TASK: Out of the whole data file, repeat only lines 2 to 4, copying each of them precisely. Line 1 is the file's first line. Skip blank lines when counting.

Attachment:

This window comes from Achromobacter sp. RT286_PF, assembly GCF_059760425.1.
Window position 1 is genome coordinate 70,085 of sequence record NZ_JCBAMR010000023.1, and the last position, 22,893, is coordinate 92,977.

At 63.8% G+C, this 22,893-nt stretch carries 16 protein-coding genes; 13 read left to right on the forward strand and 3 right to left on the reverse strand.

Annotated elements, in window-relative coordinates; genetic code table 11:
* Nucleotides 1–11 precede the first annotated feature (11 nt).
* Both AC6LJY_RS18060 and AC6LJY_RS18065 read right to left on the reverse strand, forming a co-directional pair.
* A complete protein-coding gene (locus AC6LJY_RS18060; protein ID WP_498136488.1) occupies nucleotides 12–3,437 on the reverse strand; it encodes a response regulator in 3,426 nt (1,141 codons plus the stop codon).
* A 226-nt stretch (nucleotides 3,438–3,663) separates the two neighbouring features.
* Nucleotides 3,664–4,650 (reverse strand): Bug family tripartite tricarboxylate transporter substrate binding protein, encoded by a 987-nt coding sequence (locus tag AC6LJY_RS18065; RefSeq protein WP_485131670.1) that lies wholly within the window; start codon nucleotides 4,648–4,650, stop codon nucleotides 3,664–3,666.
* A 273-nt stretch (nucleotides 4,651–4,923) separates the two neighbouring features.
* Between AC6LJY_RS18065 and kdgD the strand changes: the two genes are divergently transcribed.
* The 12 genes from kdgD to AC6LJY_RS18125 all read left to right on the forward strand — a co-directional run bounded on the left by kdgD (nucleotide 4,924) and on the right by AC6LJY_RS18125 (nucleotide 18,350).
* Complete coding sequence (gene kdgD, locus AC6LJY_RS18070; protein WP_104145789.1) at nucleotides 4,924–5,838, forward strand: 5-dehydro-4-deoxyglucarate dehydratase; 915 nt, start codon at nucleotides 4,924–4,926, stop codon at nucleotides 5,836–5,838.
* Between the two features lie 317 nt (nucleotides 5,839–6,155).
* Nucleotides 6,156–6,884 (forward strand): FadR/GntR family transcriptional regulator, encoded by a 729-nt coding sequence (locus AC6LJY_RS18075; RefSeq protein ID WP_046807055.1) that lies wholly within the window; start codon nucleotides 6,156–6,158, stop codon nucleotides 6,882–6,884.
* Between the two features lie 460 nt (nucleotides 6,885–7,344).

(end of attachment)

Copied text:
Window position 1 is genome coordinate 70,085 of sequence record NZ_JCBAMR010000023.1, and the last position, 22,893, is coordinate 92,977.

At 63.8% G+C, this 22,893-nt stretch carries 16 protein-coding genes; 13 read left to right on the forward strand and 3 right to left on the reverse strand.

Annotated elements, in window-relative coordinates; genetic code table 11: